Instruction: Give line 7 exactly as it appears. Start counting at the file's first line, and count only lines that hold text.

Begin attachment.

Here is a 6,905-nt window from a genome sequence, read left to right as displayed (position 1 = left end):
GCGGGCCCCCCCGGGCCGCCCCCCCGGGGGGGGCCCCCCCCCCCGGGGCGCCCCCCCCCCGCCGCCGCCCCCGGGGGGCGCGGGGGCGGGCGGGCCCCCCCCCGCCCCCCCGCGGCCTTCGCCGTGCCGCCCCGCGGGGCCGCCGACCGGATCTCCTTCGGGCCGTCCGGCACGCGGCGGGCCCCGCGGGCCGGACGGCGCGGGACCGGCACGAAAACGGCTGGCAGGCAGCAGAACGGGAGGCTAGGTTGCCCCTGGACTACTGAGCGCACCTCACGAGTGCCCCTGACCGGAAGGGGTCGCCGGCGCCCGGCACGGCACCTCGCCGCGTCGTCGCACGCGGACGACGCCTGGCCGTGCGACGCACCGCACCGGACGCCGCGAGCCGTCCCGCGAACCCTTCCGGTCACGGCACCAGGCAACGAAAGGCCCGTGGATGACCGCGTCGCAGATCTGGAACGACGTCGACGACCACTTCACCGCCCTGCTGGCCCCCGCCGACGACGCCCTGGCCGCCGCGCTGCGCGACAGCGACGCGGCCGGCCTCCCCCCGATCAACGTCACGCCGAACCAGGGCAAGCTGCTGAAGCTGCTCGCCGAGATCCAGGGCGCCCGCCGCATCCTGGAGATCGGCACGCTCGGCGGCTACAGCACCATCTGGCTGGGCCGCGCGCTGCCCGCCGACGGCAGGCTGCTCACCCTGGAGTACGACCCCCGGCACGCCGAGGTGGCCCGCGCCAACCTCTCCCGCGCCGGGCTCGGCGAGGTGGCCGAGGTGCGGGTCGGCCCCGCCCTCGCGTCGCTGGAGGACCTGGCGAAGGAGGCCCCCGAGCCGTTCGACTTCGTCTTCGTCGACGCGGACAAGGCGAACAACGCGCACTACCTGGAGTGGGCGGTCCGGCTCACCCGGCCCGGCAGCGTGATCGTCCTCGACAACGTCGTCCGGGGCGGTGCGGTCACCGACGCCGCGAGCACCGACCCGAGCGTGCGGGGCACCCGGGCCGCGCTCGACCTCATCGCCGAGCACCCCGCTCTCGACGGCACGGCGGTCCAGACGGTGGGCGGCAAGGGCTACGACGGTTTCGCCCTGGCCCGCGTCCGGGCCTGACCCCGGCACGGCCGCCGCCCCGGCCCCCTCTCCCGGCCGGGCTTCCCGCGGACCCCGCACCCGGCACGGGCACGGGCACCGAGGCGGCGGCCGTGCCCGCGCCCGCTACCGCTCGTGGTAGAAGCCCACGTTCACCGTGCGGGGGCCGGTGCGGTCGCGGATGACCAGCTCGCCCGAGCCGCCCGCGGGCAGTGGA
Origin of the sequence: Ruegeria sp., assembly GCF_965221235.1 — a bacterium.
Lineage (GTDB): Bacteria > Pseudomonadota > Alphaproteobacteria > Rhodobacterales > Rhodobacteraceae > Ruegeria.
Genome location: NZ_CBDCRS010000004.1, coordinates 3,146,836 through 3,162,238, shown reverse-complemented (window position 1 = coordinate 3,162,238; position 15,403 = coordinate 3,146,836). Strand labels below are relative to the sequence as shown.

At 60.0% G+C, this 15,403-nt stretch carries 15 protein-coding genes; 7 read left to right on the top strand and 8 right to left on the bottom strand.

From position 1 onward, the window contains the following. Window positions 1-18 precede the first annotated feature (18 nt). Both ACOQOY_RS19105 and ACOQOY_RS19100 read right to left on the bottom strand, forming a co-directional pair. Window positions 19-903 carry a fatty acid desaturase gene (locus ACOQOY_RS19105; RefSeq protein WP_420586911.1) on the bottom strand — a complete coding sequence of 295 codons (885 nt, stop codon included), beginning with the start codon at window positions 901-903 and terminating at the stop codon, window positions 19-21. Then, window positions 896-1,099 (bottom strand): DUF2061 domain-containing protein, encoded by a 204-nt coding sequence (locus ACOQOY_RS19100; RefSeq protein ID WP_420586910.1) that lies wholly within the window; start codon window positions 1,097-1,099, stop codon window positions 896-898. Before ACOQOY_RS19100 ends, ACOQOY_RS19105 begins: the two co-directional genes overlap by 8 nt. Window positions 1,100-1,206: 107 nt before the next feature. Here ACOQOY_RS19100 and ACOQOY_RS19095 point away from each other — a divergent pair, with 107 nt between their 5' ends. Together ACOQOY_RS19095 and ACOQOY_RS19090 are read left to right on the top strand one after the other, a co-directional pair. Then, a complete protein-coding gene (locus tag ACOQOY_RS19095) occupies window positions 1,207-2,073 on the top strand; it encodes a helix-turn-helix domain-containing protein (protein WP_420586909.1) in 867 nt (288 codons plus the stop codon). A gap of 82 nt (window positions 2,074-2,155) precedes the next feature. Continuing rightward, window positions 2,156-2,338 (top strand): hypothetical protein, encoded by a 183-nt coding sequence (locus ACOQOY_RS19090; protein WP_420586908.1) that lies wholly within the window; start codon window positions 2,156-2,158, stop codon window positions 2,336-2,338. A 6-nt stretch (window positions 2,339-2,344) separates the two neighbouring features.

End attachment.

From position 1 onward, the window contains the following. Window positions 1-18 precede the first annotated feature (18 nt). Both ACOQOY_RS19105 and ACOQOY_RS19100 read right to left on the bottom strand, forming a co-directional pair. Window positions 19-903 carry a fatty acid desaturase gene (locus ACOQOY_RS19105; RefSeq protein WP_420586911.1) on the bottom strand — a complete coding sequence of 295 codons (885 nt, stop codon included), beginning with the start codon at window positions 901-903 and terminating at the stop codon, window positions 19-21. Then, window positions 896-1,099 (bottom strand): DUF2061 domain-containing protein, encoded by a 204-nt coding sequence (locus ACOQOY_RS19100; RefSeq protein ID WP_420586910.1) that lies wholly within the window; start codon window positions 1,097-1,099, stop codon window positions 896-898. Before ACOQOY_RS19100 ends, ACOQOY_RS19105 begins: the two co-directional genes overlap by 8 nt. Window positions 1,100-1,206: 107 nt before the next feature. Here ACOQOY_RS19100 and ACOQOY_RS19095 point away from each other — a divergent pair, with 107 nt between their 5' ends. Together ACOQOY_RS19095 and ACOQOY_RS19090 are read left to right on the top strand one after the other, a co-directional pair. Then, a complete protein-coding gene (locus tag ACOQOY_RS19095) occupies window positions 1,207-2,073 on the top strand; it encodes a helix-turn-helix domain-containing protein (protein WP_420586909.1) in 867 nt (288 codons plus the stop codon). A gap of 82 nt (window positions 2,074-2,155) precedes the next feature. Continuing rightward, window positions 2,156-2,338 (top strand): hypothetical protein, encoded by a 183-nt coding sequence (locus ACOQOY_RS19090; protein WP_420586908.1) that lies wholly within the window; start codon window positions 2,156-2,158, stop codon window positions 2,336-2,338. A 6-nt stretch (window positions 2,339-2,344) separates the two neighbouring features.